Vandalism in Numbers, Quotes and Sketches

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Time: Police were called around 9:15 p.m.

 

 

Protesters: A group of approximately 60 protesters dressed in black clothes, some wearing ski masks, marched down 18th Street and Valencia Street, vandalizing cars and businesses.

The people were in black, they were hooded,” said J.H. Kolsteni, Farina’s chief operating officer. “It was like they were terrorists. If it was Halloween I would have called them ninjas.”

 

Arrests: 1

 

 

 

 

 

 

 

Number of calls police received: 500

 

 

 

 

 

 

 

Property damaged: Cars, storefronts, the Mission Police Station, tables, chairs, vases.
“I had a very expensive sports coat on and it got paint on it,” Kolsteni said.

 

 

 

 

 

 

Businesses affected:

Brick and Mortar
Taca Airlines
299 Valencia
Tradesmen
Property Management Systems
The Voyager Shop
Four Barrel
Pica Pica Maize Kitchen
Art Zone 461 Gallery
Locanda
Bar Tartine
Therapy
Weston Wear
Mission Police Station
Farina
Tartine

Paint bombs: “Ironically, the paint protesters used was water-soluble,” said Vinny Eng, Bar Tartine’s general manager. “Our wonderfully generous neighbor Locanda helped us wash off the paint last night.”

 

 

 

 

 

 

 

What it sounded like: “We heard all the glass breaking and it sounded like gunshots were hitting windows,” Therapy General Manager Cat Mayfield said. “They were shooting paintballs at our window, a car was completely smashed with crowbars.”

“It was almost like a tornado went through on our side of the street and destroyed everything in its path,” Mayfield said.

 

 

 

 

 

Cost:
- Weston Wear: $7,000, not including loss of business due to closure, according to Bridget Moore, general manager.

- Bar Tartine: $800 to replace a window, not including such costs as anti-graffiti material to be added.

- Farina: No estimate yet.

- Brick and Mortar: Six broken windows will cost approximately $12,000.

 

 

 

 

 

What Mission Loc@l readers think:
“I am ashamed to live in a City and neighborhood with people who behave violently and selfishly. San Francisco and the Mission have so many creative and caring people. We are all degraded by people whose only response to change they don’t like is to harm others and destroy their property. Let us find ways to make positive change.” — Robert Cornwell

“The funny thing is that many people who come to the Mission from outside of it and patronize restaurants like Locanda are drawn to the neighborhood by this sort of ‘danger’ and ‘excitement.’
If the goal of the protest was to target rich people and scare them out of the Mission, then I think it may achieve just the opposite.” — Old Mission Neighbor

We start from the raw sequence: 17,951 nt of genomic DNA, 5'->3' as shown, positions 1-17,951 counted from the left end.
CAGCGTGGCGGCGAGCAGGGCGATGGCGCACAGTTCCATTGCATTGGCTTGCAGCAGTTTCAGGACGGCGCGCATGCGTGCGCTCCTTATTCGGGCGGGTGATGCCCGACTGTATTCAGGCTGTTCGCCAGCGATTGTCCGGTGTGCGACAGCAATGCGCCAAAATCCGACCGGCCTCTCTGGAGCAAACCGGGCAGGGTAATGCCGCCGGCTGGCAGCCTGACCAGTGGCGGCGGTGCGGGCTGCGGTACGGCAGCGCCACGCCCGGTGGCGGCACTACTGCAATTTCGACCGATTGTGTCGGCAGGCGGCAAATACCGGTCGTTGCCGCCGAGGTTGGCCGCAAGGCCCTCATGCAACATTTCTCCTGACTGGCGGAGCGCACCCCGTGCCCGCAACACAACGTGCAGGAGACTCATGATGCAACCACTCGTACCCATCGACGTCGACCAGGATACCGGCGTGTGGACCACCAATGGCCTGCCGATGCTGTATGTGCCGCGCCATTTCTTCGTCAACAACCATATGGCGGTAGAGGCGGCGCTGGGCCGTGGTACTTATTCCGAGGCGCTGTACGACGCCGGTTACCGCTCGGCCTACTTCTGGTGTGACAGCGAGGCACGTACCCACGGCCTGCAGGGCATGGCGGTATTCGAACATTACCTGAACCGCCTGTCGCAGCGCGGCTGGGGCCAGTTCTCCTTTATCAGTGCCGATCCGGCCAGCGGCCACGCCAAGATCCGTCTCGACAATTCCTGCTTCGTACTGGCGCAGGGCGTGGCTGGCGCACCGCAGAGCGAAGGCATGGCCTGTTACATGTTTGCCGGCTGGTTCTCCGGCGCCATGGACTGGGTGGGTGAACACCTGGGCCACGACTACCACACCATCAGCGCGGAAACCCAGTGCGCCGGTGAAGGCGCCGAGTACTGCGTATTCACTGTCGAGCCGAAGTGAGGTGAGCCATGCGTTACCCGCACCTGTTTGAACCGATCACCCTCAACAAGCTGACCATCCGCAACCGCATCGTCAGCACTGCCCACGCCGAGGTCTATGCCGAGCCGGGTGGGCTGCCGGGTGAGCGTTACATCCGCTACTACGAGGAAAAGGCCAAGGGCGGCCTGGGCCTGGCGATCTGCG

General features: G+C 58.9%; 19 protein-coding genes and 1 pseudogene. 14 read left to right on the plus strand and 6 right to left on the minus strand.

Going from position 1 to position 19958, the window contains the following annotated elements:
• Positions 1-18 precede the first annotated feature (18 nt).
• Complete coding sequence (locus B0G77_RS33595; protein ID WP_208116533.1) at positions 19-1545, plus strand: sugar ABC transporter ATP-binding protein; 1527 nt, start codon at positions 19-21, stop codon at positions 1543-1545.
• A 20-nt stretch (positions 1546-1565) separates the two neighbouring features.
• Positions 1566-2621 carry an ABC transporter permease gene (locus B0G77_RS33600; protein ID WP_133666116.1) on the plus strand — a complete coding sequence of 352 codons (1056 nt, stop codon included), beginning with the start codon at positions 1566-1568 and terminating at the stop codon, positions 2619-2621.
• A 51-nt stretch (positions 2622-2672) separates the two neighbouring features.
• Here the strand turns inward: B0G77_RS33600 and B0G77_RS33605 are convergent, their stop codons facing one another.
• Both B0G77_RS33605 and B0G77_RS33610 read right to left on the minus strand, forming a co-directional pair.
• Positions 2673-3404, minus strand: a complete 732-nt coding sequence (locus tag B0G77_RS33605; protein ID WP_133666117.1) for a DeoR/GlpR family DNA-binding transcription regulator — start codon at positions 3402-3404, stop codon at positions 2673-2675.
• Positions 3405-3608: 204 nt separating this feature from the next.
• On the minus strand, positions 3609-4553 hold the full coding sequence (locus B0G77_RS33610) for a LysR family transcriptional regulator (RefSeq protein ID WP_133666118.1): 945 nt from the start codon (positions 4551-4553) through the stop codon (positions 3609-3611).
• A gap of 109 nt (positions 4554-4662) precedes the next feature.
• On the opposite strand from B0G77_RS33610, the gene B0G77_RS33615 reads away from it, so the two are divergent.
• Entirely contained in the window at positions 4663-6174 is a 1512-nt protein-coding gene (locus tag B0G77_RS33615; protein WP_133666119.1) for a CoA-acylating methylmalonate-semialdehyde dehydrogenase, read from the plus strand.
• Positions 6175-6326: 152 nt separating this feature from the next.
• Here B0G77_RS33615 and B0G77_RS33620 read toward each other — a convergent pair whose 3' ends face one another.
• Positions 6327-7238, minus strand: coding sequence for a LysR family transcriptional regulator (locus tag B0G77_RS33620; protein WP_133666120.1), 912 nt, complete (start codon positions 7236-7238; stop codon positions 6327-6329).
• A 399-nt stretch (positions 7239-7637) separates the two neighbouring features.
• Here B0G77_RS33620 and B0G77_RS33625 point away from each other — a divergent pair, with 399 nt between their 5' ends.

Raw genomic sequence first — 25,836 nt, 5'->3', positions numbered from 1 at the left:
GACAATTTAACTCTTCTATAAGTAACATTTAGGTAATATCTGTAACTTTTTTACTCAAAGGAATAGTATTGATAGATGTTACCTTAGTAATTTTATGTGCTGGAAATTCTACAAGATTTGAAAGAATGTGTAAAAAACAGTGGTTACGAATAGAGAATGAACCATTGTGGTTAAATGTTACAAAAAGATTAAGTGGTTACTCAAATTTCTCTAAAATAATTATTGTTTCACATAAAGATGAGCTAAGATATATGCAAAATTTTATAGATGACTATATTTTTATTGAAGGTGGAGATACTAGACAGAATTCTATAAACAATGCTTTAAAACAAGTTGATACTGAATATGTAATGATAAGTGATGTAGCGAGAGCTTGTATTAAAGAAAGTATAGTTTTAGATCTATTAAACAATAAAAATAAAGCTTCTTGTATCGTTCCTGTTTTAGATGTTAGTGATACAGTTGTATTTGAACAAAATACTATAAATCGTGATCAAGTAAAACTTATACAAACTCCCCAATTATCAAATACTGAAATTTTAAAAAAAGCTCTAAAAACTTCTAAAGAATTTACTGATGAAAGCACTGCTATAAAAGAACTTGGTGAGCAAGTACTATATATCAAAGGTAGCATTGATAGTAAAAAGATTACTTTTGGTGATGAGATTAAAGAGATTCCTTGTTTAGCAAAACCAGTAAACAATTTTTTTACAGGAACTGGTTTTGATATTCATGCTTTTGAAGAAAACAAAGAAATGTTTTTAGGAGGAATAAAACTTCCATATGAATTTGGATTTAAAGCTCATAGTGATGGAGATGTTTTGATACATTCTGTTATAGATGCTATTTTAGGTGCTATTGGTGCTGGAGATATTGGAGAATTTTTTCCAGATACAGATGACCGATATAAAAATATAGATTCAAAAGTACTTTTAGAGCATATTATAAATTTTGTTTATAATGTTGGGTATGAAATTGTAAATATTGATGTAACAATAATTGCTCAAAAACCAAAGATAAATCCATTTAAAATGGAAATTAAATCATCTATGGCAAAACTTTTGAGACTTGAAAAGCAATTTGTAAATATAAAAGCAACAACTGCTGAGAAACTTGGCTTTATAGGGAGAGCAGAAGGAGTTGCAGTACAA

“Right, because small business is responsible for the bank profiteering schemes… *eye roll*” — Noni Azure

“I don’t believe they were ‘May protesters,’ they were impostors…” — Sissi Rivera

 

8 Comments

  1. You can add Embarkadero Social Club to your list of affected businesses. I guess we were the last blast before the “ops” scurried away from the riot police.

  2. NABNYC

    Historically, when the state wanted to discredit and cause disunity in a progressive organization (trade union, labor movements, anti-war), they always plant police officers into the middle of the movement, and instruct them to use their best efforts to incite violence. Then what happens is that the police come back later, arrest large numbers of those who participated in a peaceful protest, arrest the leaders of the movement, and charge them all with absurd crimes such as conspiracy to commit terrorism, seeking extreme punishment such as 20 years in prison. It’s an old trick, but they keep doing it. The best that Occupy people can do is to take pictures of anybody who is advocating violence, or committing vandalism, and/or stand up and denounce them in group meetings.

    • Cliff

      No, the best the Occupy people can do is get out and VOTE!!! Get educated about the world around you. Millions of Americans have fought and died to defend democracy and yet a group of people with legitimate problems now see democracy as the problem.

      Political action by way of violence and intimidation is not protest. Stop calling them protestors. This was a mob.

    • marco

      Conspiracy theorist. If you saw these punks you’d know they weren’t cops. Plus, if the strategy was what you described, why no arrests? No way in hell this was AP’s

  3. Rod

    I sing with SF Gay Men’s Chorus. We were having rehearsal that evening and quite a few Chorus members cars were vandalized. No total cost yet, but we are tallying

  4. Matt

    I am a Mission resident and when I see people’s reactions, all I can think of is where is the uproar about the constant MURDERS in the Mission? None of the store owners from Valencia came to Mission and 17th last month for the memorial of a person shot there. And that’s real violence. It seems like there is a lot of disconnection in this community and I hope the discussion about that stays at the forefront. There are a lot of disgruntled people and it’s finally time for a dialog.

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